British cyclist Alex Dowsett believes Lance Armstrong remains “a legend of the sport” despite the doping accusations against the American.
The United States Anti-Doping Agency banned Armstrong for life and stripped him of his seven Tour de France titles.
Team Sky rider Dowsett, 24, said: “He is still a legend of the sport. A guy who had cancer came back and won the Tour de France.
“I think it’s not really important and I really don’t think it matters.”
Armstrong, who has always denied doping but chose not to fight the doping charges filed against him, has been labelled a “serial” cheat and is accused of leading “the most sophisticated, professionalised and successful doping programme that sport has ever seen”.
Dowsett joined Team Sky for the 2011 season from the US-based Trek-LiveStrong squad – an under-23 development team created by Armstrong to nurture emerging talent.
He added: “All I know is that we all are racing clean. So, it was a different sport back then.”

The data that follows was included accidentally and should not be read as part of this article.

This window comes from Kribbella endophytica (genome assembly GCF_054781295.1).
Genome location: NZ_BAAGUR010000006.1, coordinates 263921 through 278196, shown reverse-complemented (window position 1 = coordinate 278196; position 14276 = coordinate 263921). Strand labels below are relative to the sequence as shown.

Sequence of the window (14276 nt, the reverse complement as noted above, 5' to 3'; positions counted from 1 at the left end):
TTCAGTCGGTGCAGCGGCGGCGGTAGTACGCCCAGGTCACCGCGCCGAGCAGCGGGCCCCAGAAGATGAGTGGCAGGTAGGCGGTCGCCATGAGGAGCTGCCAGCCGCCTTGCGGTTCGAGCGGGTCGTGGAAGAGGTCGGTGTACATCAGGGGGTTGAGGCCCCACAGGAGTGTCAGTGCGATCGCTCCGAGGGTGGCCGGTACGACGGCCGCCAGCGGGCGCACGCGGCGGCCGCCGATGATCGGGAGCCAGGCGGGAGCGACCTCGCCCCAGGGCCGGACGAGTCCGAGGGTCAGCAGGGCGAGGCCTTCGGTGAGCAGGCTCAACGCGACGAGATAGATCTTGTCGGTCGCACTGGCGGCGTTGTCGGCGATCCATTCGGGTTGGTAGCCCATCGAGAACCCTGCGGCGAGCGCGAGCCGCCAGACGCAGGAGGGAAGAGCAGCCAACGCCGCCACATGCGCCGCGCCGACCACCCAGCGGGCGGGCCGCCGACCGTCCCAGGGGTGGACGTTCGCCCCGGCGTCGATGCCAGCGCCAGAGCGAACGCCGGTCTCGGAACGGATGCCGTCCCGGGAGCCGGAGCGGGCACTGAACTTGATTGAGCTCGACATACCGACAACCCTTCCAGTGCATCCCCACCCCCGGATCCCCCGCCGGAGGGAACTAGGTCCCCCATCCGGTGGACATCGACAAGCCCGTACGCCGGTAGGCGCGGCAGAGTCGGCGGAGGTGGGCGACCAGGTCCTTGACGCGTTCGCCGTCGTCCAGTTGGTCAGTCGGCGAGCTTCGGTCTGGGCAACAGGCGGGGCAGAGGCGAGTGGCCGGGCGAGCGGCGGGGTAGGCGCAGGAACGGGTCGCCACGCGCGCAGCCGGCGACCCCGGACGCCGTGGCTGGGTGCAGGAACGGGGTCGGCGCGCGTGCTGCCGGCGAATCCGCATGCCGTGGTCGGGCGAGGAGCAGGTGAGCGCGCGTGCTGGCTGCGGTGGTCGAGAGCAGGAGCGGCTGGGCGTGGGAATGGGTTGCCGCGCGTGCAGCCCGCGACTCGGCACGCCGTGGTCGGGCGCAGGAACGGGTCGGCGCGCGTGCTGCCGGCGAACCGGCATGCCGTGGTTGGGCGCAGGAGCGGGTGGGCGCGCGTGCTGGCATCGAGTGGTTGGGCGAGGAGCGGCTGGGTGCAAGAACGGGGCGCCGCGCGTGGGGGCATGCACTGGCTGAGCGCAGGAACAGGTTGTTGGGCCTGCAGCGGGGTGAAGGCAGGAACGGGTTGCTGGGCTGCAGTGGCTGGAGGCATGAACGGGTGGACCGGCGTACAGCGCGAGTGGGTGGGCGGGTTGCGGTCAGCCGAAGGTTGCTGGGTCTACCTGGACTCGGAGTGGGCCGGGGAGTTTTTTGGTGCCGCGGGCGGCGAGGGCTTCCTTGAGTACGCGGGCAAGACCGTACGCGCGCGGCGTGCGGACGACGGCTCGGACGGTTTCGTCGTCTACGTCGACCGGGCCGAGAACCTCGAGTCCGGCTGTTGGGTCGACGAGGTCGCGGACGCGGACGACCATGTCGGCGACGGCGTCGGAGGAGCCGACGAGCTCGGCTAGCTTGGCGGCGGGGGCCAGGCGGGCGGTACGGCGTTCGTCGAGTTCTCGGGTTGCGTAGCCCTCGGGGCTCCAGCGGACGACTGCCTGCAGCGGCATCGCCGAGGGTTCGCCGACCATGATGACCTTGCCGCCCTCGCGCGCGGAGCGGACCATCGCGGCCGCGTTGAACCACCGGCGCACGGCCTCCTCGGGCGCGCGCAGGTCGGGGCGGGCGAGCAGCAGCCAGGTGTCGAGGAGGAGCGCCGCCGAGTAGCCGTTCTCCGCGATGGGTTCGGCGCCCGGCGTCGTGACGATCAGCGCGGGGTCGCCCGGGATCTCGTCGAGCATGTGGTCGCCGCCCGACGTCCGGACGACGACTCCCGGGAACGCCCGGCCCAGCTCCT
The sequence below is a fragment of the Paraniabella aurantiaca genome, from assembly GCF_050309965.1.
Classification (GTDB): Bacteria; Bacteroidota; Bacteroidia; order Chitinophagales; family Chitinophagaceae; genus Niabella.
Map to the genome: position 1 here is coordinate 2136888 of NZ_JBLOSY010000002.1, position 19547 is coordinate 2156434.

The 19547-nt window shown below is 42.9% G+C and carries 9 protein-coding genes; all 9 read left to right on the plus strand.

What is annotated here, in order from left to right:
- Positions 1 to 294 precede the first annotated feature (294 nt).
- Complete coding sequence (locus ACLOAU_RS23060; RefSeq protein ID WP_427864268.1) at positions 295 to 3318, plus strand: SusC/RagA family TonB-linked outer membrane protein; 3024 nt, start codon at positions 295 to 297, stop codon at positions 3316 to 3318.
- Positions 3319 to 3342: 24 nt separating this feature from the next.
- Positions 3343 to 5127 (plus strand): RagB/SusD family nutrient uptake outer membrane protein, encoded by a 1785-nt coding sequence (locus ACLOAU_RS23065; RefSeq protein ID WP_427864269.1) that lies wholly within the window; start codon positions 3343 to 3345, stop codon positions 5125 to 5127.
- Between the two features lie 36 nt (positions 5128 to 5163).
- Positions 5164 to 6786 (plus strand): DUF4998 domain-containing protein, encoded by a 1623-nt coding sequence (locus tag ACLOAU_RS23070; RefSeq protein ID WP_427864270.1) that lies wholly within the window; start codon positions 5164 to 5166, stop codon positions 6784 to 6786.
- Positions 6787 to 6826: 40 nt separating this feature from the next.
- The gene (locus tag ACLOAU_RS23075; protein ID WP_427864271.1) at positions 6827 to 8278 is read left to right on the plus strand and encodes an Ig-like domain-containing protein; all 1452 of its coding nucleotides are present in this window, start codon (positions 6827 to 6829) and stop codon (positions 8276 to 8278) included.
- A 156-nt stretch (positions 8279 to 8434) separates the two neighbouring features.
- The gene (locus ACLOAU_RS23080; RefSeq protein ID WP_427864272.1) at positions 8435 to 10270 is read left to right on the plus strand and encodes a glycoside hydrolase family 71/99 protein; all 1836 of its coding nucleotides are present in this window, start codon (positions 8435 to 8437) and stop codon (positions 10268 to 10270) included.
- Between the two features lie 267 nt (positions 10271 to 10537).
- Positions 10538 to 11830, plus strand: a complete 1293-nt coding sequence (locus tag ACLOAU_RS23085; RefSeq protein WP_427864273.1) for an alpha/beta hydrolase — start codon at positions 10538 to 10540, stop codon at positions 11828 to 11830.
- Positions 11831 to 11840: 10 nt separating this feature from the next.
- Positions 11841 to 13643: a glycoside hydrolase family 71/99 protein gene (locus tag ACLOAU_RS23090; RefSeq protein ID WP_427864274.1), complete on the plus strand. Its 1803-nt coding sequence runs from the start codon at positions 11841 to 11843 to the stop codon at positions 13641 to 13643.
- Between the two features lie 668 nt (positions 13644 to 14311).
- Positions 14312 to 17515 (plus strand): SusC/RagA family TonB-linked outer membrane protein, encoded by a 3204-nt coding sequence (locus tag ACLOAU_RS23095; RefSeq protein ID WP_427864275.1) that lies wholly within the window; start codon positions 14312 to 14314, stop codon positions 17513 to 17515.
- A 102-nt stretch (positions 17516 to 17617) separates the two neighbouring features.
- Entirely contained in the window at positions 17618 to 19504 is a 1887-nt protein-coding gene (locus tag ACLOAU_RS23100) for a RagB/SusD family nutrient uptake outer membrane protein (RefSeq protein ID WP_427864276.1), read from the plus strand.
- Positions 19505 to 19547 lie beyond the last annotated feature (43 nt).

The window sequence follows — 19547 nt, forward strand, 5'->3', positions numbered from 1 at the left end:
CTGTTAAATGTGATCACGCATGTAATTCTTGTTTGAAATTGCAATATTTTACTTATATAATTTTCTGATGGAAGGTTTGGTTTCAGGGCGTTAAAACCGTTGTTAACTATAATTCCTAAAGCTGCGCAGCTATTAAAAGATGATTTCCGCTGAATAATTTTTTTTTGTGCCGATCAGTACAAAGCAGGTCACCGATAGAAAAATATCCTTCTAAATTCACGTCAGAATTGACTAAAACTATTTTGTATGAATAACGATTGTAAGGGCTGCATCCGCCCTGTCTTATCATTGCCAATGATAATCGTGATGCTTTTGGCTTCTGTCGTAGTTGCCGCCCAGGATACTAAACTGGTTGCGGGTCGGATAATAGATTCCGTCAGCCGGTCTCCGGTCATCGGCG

Fellow Brit Steve Cummings, who rides for BMC Racing, and like Dowsett, is competing in the Tour of Beijing, pointed out Armstrong had done a great deal for charity.
He said: “It is easy to say and point your finger on all the bad things but you could look at the good things he has done as well.
“He has done a lot good things, like his cancer charity, you know. When I met him, he was a nice guy to me.”
Patrick Jonker, who rode alongside Armstrong in the US Postal Service Pro Cycling (USPS) team in 2000, believes his former team-mate cannot solely be to blame.
The Australian, who said he had never taking performance enhancing drugs, told BBC Sport: “Reading the report, Lance could not have acted as the sole power behind this.
“You would have to have the knowledge of a doctor to enforce that. To crucify Lance and only Lance would be wrong.”
In an statement accompanying its report, Usada chief executive Travis T Tygart said there was “conclusive and undeniable proof” that Armstrong was a cheat who was at the heart of a team-run doping conspiracy.
The report has been sent to the International Cycling Union (UCI), the World Anti-Doping Agency and the World Triathlon Corporation.
Eleven of Armstrong’s former team-mates have testified against him.
But Armstrong’s lawyer Sean Breen has described Usada’s report as a “one-sided hatchet job”.